Mix It Up




Yesterday evening I eavesdropped on a conversation in another garden blogger’s comments about the use of annuals and hanging baskets.

I was interested to hear the reasons why some gardeners don’t want to grow flowery annuals.  Most cited the time consuming commitment to water, deadhead, fertilize and prune the plants.

The term ‘color bombs’ was used by one observant gardener.





Another cited the resources wasted to cultivate annuals, and the expense of replacing them each season.

Everything they observed is true. 

And yes, many commercially available annual hanging baskets are sometimes constructed with little attention to color scheme.  They are mass produced for a particular market.


June 24, 2015 garden 022


But I still like many annuals.  Several springs ago, I was given one of these ‘color bomb’ annual combinations as a birthday gift.

Keeping my nose in check, I accepted it with the love with which it was given, and transferred the plants out of their plastic nursery pot and into a 12″ hanging basket.  I hung it out on our  deck among our other baskets and waited to see what would happen.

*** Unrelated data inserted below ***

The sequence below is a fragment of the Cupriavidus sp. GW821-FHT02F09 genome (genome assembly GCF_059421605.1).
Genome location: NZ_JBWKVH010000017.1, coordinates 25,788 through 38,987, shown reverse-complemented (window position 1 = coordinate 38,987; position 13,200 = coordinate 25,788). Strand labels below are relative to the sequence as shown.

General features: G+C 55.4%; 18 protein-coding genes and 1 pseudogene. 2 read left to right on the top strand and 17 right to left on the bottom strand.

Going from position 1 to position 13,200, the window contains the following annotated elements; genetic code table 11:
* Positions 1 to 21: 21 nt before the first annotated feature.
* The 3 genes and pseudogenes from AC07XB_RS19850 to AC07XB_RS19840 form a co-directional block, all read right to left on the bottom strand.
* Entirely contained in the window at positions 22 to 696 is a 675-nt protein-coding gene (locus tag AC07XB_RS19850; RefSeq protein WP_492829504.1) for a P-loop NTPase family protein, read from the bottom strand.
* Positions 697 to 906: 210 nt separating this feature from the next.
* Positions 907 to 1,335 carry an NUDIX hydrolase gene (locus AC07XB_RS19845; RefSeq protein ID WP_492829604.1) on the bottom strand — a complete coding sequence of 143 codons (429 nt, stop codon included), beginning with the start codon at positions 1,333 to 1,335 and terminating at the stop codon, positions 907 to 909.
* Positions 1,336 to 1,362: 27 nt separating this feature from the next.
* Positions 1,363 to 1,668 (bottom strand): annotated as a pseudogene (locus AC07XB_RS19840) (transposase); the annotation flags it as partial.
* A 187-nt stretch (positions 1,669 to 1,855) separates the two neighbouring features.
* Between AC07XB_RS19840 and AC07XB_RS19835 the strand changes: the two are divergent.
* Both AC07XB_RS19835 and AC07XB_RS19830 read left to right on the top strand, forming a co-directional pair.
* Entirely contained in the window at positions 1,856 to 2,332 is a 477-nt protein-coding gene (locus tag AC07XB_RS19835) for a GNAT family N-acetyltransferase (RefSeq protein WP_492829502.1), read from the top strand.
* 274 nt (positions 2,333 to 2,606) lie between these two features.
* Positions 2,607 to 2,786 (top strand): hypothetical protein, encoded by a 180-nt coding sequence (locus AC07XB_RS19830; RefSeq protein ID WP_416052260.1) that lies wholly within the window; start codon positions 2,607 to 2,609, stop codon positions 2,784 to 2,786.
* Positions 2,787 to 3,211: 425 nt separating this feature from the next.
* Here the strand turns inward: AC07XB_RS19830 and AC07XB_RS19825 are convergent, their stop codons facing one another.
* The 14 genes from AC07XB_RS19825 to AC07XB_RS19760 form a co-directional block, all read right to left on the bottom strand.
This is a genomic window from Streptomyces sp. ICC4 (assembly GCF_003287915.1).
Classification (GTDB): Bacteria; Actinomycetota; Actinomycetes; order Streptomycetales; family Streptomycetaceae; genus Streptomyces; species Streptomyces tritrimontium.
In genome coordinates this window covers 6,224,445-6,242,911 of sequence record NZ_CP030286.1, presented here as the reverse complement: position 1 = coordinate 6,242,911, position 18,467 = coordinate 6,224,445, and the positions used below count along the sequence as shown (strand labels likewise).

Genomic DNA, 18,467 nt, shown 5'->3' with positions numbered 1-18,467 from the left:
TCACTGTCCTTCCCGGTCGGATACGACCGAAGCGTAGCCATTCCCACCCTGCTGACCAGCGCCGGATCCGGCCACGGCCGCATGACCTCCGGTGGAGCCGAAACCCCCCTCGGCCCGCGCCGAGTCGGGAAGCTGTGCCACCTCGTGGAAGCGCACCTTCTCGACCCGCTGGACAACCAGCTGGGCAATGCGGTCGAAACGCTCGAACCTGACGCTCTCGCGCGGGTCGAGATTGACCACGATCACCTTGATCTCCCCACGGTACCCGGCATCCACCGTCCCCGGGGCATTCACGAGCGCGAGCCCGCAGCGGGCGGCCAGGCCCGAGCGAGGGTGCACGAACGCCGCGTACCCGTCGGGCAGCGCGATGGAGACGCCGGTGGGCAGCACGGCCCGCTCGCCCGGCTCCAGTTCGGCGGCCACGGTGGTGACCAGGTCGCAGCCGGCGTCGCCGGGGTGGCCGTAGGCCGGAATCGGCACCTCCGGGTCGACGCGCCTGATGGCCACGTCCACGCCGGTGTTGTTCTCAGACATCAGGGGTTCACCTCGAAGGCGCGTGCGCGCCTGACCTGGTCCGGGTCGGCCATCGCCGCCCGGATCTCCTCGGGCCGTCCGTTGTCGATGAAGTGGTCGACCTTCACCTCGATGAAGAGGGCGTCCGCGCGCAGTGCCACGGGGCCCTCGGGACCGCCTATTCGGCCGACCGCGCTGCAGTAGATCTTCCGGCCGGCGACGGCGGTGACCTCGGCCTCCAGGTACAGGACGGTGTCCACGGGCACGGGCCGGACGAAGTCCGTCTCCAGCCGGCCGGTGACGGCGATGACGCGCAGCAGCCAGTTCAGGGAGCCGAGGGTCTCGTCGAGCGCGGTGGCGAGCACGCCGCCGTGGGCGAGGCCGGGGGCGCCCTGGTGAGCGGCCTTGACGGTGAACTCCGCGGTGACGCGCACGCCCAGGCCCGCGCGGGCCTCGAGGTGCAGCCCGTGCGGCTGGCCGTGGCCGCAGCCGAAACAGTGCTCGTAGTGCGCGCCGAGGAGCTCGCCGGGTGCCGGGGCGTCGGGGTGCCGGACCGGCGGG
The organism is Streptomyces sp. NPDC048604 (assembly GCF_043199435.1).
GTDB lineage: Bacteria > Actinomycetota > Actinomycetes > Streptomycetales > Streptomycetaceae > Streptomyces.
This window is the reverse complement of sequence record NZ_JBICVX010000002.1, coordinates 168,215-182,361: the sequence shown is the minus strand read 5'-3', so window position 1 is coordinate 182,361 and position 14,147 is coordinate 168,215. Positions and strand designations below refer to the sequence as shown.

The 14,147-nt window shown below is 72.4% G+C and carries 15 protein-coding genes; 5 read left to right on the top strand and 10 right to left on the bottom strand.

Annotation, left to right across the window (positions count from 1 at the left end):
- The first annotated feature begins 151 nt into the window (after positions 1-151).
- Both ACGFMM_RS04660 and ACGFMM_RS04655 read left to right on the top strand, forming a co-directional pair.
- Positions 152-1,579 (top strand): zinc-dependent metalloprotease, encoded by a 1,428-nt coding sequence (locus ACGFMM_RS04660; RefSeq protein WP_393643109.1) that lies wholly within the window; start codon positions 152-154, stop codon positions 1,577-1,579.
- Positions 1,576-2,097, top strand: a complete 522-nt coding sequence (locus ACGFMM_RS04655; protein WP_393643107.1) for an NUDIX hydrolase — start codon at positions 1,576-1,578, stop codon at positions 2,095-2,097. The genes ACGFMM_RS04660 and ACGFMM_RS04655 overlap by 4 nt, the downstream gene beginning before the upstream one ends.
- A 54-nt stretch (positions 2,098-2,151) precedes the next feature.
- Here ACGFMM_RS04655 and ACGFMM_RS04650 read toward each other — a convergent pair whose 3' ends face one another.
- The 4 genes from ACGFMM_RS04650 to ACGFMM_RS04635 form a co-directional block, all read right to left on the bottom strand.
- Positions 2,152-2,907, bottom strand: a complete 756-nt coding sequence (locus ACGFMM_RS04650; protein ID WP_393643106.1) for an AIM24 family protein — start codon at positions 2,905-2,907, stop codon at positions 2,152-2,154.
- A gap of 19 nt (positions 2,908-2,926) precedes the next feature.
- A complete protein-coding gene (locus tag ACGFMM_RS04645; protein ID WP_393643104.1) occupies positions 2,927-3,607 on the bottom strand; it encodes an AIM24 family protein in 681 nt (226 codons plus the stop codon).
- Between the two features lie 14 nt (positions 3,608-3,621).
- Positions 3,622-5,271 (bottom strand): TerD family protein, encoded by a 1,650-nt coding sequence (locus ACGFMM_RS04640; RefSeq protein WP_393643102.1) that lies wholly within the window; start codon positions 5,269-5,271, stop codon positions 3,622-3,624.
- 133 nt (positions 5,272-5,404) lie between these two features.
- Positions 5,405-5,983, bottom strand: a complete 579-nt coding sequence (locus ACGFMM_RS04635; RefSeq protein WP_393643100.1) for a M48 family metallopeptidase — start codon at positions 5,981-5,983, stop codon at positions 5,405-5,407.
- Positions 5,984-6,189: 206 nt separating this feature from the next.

Well, from a meager beginning, those plants took off and bloomed their hearts out all summer.  They got lots of traffic from our bees, too.  I was actually a little sad when frost crushed most of the flowers.  A Verbena like vining plant, with lovely lavender flowers, actually survived nearly until winter.


Ajuga and Sedum, perennials, with tender perennial scented Pelargonium.

Ajuga and Sedum, perennials, with tender perennial scented Pelargonium.


I never begrudge a little sprinkle of Osmocote or sip of fish emulsion during the growing season.  A small price to pay for lovely flowers.  We’re blessed to live in an area without water shortages and abundant summer rains.  Summer flowers remain an affordable luxury.


Rose scented Pelargonium.

Rose scented Pelargonium.


Beyond the economics and the aesthetics, though, I sense a more subtle issue.

At some point many of us gardeners want something different.  We want to branch out beyond the commonplace/easy to find and grow plants, to something a bit more unusual and, maybe, a bit more esoteric.


June 25, 2015 orbs 025

Native pitcher plants


I find myself walking past rows of flats, nose somewhat elevated maybe, searching for that one particular genus or cultivar.